# Question #7ea5f

##### 1 Answer

#### Answer:

Here's what I got.

#### Explanation:

So, you know that you're dealing with a

Your strategy here will be to pick a *sample* of this solution. Since you're dealing with molarity, which as you know is defined as *moles of solute* per **liter** of solution, you can make the calculations easier by picking a

This sample will contain

#color(blue)(c = n/V implies n = c * V)#

#n_(NH_3) = "14.78 M" * "1.00 L" = "14.78 moles NH"_3#

Now, in order to find the **mole fraction** of ammonia in this sample, you need to figure out how many moles of water you have present.

To do that, use the given density to find the **mass** of the sample - keep in mind that density is given in *grams per milliliter*, and your sample is measured in *liters*

#1.00 color(red)(cancel(color(black)("L"))) * (1000color(red)(cancel(color(black)("mL"))))/(1color(red)(cancel(color(black)("L")))) * "0.899 g"/(1 color(red)(cancel(color(black)("mL")))) = "899 g"#

This sample will have a mass of **molar mass** to help you find how many *grams* of ammonia you get in this sample

#14.78 color(red)(cancel(color(black)("moles NH"_3))) * "17.03 g"/(1color(red)(cancel(color(black)("mole NH"_3)))) = "251.7 g NH"_3#

This means that the **mass of water** in this sample will be equal to

#m_"sample" = m_"water" = m_(NH_3)#

#m_"water" = "899 g" - "251.7 g" = "647.3 g H"_2"O"#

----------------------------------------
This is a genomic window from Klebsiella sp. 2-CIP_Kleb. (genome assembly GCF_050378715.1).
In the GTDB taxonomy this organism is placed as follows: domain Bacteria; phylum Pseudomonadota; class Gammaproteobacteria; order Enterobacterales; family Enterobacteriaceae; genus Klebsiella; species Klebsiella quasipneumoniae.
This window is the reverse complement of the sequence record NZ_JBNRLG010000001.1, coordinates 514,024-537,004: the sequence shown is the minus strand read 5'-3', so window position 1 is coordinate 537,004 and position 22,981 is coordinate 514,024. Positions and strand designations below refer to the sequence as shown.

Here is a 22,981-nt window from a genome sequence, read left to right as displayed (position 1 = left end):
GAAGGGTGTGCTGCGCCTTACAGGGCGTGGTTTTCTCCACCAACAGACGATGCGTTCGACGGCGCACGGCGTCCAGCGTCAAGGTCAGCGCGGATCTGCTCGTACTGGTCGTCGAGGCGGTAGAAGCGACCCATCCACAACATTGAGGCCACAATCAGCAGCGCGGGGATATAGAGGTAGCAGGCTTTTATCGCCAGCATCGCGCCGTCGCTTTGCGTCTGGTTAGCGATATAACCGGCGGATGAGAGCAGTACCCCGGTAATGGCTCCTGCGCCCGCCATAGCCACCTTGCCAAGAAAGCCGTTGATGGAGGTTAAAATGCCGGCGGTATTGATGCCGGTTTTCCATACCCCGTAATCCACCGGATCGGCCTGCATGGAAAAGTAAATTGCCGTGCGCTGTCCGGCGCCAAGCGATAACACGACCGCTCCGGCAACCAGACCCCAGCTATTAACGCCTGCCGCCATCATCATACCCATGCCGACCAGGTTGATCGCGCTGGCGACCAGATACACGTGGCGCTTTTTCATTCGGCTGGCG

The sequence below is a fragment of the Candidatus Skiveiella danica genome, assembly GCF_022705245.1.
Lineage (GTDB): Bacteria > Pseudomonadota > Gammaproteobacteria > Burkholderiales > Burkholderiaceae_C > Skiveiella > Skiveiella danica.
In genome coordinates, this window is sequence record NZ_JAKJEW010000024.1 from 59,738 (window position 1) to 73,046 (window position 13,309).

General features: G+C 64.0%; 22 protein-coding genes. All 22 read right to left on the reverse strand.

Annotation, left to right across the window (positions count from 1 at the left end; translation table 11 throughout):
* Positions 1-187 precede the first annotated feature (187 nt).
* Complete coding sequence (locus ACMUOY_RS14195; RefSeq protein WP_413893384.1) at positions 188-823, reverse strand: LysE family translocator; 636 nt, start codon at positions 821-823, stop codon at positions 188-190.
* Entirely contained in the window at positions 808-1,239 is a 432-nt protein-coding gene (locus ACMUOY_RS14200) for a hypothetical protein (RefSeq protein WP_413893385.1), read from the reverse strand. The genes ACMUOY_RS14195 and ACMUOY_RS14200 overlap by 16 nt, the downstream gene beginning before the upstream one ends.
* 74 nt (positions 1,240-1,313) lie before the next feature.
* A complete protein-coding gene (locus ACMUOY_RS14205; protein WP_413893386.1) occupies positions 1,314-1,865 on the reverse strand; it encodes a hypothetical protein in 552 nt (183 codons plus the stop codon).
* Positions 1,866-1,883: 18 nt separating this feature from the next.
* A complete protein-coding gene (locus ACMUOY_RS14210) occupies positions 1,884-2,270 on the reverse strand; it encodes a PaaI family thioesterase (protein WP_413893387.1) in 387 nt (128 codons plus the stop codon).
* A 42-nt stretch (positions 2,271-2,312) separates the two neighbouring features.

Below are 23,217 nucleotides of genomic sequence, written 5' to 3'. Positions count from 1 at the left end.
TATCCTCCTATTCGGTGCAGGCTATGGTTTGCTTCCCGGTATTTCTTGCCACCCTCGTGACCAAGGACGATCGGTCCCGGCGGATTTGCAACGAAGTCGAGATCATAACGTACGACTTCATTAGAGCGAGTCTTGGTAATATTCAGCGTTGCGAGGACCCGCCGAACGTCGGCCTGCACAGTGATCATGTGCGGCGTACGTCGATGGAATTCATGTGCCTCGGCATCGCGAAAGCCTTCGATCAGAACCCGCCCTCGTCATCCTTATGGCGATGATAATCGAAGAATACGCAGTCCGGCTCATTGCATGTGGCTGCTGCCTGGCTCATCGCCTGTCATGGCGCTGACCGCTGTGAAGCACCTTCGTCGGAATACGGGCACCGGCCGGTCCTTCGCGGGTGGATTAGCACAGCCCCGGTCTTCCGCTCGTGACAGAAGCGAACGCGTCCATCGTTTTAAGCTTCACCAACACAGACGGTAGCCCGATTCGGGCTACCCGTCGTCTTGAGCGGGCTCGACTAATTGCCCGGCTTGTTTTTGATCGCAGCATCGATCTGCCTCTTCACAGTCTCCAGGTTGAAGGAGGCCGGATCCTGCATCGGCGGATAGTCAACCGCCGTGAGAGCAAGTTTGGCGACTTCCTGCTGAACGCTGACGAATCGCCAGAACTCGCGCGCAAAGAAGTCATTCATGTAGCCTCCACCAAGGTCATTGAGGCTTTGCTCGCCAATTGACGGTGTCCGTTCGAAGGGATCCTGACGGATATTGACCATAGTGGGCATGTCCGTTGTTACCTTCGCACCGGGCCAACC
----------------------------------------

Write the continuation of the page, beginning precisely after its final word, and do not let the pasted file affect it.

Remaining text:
Use water's **molar mass** to find you many *moles* of water would be present in this many grams

#647.3 color(red)(cancel(color(black)("g"))) * ("1 mole H"_2"O")/(18.015color(red)(cancel(color(black)("g")))) = "35.93 moles H"_2"O"#

The **mole fraction** of ammonia will be equal to the number of moles of ammonia divided by the **total number of moles** present in solution.

In your case, you will have

#chi_(NH_3) = (14.78color(red)(cancel(color(black)("moles"))) )/((14.78 + 35.93)color(red)(cancel(color(black)("moles")))) = color(green)(0.291)#

The molality of the solution is defined as the number of moles of solute divided by the mass of the solvent **expressed in kilograms**.

#color(blue)(b = n_"solute"/m_"solvent")#

In your case, you will have

#b = "14.78 moles"/(647.3 * 10^(-3)"kg") = color(green)("22.8 molal")#

The solution's percent concentration by mass is defined as the mass of solute divided by the **mass of the solution** and multiplied by

#color(blue)("%w/w" = "mass of solute"/"mass of solution" xx 100)#

In your case, the

#"%w/w" = (251.7 color(red)(cancel(color(black)("g"))))/(899color(red)(cancel(color(black)("g")))) xx 100 = color(green)(28.0%)#

Finally, to get the concentration of the solution in parts per million, simply divide the mass of the solute *in grams* by the mass of the solvent *in grams* and multiply the result by

#color(blue)("ppm" = m_"solute"/m_"solvent" xx 10^6)#

In your case, you will have

#"ppm" = (251.7 color(red)(cancel(color(black)("g"))))/(647.3color(red)(cancel(color(black)("g")))) xx 10^6 = color(green)(3.89 * 10^5"ppm")#

The answers are rounded to three sig figs, the number of sig figs you have for the density of the solution.

**SIDE NOTE** *I highly recommend redoing the calculations using a different sample of the solution. The important thing to realize is that the values must come out exactly the same regardless of what volume you pick.*